Co-taught by Professors Kenneth Shepsle and Jeffry Frieden, the Research Workshop in Political Economy (Government 3007) is a year-long graduate seminar that aims to encourage cross-disciplinary research and excellence in graduate training. Political economy is a research tradition that explores how institutions affect political and economic outcomes. The workshop emphasizes the development of dissertation proposals and is a place where graduate students can present their research to an audience of committed and informed peers. It is open to graduate students in the Departments of Government and Economics, and the Program in Political Economy and Government. The workshop holds both internal and public seminars and meetings. At the internal meetings, approximately twelve per semester, graduate students and faculty present their own work to one another. At the public meetings, up to two per semester, leading scholars are invited to Harvard to present their work. Although the workshop is by invitation only, affiliates of the Weatherhead Center are encouraged to attend the public meetings.
“Political Turnover, Bureaucratic Turnover, and the Quality of Public Services”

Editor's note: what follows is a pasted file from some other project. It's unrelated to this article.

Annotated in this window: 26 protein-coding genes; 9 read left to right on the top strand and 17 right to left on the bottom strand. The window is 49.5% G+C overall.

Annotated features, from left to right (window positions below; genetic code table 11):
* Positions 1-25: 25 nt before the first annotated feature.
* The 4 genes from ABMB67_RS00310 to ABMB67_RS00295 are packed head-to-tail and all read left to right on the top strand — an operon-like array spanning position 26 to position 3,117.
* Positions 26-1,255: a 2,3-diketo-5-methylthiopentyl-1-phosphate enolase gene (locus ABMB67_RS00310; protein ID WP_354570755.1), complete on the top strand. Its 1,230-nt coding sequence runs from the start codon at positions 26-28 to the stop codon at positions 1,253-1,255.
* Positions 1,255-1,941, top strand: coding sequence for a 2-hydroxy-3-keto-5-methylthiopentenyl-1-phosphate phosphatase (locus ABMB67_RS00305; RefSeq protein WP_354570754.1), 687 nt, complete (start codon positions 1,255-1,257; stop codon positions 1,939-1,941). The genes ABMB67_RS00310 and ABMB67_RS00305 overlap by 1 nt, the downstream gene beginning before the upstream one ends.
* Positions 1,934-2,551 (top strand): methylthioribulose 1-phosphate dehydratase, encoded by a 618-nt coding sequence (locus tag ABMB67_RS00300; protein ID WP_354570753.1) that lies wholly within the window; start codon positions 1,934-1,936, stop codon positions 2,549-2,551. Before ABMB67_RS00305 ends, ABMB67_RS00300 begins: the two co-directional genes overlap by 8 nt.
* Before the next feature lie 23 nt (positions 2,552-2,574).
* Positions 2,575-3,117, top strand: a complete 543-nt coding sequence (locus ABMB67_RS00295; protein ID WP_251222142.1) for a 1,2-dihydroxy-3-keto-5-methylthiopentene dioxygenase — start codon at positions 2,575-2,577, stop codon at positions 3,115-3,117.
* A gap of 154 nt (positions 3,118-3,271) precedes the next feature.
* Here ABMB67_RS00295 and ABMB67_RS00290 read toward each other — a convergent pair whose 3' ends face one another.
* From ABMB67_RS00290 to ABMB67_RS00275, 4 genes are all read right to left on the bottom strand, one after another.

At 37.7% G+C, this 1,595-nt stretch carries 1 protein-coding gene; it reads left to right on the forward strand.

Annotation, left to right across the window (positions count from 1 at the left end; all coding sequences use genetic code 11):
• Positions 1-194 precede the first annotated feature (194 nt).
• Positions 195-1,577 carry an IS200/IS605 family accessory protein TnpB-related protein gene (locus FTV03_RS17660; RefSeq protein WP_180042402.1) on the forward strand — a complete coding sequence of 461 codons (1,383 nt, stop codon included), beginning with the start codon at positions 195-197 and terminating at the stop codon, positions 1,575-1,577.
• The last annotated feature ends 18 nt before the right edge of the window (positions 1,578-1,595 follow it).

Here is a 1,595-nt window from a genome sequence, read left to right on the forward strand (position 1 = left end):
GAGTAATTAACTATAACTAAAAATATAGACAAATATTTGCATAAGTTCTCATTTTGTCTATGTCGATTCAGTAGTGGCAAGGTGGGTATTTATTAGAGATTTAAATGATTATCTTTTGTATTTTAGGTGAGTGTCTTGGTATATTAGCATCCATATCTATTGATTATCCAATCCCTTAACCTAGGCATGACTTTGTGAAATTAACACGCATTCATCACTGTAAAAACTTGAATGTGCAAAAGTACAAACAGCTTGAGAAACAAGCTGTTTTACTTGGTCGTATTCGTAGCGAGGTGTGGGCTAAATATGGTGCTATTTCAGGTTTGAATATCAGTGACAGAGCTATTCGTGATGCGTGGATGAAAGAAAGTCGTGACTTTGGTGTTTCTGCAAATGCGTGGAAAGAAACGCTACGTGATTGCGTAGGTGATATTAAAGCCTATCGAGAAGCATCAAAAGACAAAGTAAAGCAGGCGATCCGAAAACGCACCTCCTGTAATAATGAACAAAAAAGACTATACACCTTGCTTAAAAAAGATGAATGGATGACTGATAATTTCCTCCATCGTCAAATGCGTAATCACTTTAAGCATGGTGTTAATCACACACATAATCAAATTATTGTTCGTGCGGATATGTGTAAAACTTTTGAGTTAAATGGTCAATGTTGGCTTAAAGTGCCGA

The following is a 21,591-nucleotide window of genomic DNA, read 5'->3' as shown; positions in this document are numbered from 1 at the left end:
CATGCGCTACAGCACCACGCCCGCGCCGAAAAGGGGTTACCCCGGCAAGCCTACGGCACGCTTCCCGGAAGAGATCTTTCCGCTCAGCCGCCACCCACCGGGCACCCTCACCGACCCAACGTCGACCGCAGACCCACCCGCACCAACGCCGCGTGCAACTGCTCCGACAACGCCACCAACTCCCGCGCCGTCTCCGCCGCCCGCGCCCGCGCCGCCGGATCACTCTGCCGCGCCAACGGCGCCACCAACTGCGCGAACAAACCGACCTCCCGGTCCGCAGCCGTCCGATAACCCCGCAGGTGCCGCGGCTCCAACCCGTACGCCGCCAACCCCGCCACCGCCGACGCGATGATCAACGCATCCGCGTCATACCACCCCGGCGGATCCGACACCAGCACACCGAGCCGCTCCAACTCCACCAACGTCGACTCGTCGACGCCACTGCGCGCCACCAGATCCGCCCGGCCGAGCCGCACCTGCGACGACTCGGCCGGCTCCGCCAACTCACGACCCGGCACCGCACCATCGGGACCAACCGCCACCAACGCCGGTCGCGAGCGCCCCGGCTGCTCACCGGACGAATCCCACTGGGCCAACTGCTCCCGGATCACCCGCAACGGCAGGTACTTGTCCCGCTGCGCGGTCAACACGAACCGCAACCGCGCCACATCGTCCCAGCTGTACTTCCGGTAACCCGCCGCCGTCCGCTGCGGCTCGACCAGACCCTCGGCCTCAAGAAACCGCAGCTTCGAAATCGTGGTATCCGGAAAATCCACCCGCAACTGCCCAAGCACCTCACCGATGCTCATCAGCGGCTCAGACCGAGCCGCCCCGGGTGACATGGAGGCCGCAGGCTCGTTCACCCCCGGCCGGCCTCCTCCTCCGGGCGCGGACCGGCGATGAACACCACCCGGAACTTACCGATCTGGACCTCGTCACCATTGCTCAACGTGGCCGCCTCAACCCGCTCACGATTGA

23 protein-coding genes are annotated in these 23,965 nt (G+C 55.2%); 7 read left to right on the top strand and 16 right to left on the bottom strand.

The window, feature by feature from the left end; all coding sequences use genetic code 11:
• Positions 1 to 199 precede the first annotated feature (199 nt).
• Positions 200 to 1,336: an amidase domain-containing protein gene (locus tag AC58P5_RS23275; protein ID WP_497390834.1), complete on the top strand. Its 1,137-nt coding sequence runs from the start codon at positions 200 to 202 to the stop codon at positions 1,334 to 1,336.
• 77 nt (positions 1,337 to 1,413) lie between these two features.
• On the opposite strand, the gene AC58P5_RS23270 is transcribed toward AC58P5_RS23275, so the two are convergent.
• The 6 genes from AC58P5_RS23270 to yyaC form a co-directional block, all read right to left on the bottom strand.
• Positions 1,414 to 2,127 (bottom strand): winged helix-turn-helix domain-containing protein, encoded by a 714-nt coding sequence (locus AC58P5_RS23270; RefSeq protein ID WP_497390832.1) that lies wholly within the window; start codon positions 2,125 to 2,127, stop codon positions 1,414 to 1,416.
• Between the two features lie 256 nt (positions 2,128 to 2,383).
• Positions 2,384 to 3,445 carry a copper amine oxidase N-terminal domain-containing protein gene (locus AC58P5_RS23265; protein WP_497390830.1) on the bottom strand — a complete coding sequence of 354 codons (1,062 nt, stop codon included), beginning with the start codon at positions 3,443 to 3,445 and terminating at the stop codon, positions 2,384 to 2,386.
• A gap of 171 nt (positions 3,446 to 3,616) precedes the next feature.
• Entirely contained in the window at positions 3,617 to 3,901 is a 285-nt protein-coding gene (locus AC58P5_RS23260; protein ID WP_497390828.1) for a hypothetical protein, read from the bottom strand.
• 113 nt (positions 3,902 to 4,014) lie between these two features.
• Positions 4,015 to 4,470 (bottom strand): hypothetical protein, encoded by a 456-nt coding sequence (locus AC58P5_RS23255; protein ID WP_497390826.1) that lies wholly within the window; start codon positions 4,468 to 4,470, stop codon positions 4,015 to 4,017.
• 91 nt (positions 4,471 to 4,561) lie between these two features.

Mitra Akhtari (with Diana Moreira and Laura Trucco)
We study how political party changes in mayoral elections in Brazil affect the provision of public education. Exploiting a regression discontinuity design for close elections, we find that municipalities with a new party in office have test scores that are 0.07 standard deviations lower than comparable municipalities with no change in the ruling party. Party turnover leads to a sharp increase in the replacement rate of headmasters and teachers in schools controlled by the municipality. In contrast, we show that changes in the party of the mayor do not impact the rate of replacement of school personnel or student test scores for local (non-municipal) schools that are not controlled by the municipal government. The findings suggest that political turnover in Brazilian municipalities negatively impacts student outcomes through political discretion over the municipal education bureaucracy. Political turnover can adversely affect the quality of public service provision in environments where the bureaucracy is not shielded from the political process.